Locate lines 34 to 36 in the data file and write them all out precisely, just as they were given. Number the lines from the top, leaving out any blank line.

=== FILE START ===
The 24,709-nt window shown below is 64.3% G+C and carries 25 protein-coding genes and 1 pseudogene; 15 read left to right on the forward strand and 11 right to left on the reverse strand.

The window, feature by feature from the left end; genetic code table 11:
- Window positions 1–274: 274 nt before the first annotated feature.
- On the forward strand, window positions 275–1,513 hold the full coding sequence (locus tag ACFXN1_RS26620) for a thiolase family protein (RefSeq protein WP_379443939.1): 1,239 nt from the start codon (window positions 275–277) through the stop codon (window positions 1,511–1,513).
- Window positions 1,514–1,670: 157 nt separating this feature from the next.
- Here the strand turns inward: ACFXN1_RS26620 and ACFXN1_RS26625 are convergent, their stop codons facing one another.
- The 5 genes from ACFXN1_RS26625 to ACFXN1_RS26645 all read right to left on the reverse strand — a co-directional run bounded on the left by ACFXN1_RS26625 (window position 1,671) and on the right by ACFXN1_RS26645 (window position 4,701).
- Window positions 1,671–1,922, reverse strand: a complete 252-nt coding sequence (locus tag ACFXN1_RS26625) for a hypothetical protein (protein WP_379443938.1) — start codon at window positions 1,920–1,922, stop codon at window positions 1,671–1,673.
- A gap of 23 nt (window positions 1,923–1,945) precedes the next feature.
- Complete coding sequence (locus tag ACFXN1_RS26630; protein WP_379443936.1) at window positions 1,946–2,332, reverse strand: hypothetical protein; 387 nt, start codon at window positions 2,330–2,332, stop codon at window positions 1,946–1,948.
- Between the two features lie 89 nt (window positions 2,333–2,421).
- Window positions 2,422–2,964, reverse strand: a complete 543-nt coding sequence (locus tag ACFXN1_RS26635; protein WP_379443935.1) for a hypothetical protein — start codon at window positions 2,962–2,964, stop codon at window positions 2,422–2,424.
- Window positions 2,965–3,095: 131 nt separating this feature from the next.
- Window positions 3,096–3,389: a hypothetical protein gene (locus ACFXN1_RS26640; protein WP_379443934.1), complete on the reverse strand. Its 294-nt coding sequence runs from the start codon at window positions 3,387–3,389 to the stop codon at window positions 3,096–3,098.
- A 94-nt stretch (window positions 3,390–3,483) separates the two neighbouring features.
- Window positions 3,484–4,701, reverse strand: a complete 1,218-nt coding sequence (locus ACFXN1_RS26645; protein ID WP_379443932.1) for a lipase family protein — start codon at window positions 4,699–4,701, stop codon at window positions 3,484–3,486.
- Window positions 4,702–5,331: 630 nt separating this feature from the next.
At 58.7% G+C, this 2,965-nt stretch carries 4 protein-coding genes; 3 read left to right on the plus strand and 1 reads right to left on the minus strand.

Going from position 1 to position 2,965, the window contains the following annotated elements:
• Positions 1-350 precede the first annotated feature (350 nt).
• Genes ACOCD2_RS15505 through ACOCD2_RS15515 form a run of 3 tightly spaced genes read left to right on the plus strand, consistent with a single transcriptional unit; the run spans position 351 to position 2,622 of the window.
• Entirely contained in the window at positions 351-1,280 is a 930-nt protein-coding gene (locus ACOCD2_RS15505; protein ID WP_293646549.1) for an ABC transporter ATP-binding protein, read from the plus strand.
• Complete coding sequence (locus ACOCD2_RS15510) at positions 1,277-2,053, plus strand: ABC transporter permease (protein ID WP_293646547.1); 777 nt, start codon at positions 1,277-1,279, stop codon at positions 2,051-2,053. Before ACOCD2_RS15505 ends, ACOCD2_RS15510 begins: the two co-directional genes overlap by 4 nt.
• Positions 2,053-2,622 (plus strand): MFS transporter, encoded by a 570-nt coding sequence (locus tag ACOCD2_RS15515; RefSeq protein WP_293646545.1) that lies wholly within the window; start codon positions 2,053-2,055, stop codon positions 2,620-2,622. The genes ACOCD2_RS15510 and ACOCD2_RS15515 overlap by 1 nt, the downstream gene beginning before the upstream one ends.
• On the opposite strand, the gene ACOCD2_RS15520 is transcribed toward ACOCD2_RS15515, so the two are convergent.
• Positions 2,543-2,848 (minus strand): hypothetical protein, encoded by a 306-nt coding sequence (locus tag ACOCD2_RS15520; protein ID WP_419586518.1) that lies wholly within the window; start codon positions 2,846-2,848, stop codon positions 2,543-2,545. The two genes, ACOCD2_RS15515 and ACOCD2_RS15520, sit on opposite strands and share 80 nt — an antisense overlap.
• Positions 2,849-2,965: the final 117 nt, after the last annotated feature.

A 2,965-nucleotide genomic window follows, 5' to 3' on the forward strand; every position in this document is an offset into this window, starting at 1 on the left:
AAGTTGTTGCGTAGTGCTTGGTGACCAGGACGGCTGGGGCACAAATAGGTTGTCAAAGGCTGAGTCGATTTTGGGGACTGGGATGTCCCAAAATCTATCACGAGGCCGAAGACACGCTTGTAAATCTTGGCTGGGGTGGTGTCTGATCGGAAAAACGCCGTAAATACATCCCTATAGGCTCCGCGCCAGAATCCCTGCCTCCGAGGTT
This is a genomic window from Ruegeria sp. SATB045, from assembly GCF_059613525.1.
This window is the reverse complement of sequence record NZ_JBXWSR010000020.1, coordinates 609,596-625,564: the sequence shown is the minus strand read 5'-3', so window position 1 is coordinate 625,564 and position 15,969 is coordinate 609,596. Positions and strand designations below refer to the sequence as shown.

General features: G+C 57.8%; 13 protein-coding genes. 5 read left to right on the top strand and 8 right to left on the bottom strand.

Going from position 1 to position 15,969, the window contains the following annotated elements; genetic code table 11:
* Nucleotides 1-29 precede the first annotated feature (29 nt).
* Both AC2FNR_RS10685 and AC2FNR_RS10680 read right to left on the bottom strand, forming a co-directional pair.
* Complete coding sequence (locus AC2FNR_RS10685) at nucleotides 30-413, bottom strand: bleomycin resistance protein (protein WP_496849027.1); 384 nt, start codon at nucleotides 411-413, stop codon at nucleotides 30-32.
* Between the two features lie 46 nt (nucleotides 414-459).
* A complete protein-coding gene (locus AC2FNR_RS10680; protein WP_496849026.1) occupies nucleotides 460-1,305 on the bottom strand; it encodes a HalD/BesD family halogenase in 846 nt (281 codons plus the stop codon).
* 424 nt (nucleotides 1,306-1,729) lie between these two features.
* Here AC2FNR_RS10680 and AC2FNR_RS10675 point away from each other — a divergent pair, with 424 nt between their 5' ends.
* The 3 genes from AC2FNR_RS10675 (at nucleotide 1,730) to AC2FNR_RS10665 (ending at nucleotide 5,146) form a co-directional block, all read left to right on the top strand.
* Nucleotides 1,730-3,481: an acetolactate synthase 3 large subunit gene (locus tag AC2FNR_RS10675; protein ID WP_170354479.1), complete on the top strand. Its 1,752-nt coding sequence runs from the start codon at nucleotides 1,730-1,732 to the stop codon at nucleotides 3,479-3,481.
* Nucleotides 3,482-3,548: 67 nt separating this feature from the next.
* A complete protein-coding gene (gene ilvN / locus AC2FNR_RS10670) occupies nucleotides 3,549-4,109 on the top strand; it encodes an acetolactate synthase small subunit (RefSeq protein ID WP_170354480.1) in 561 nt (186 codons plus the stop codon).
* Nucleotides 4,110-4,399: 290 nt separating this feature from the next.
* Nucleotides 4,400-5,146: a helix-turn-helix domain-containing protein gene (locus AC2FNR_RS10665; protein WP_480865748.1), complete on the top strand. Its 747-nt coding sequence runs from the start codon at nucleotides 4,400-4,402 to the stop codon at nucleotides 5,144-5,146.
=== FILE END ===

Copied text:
* Nucleotides 1-29 precede the first annotated feature (29 nt).
* Both AC2FNR_RS10685 and AC2FNR_RS10680 read right to left on the bottom strand, forming a co-directional pair.
* Complete coding sequence (locus AC2FNR_RS10685) at nucleotides 30-413, bottom strand: bleomycin resistance protein (protein WP_496849027.1); 384 nt, start codon at nucleotides 411-413, stop codon at nucleotides 30-32.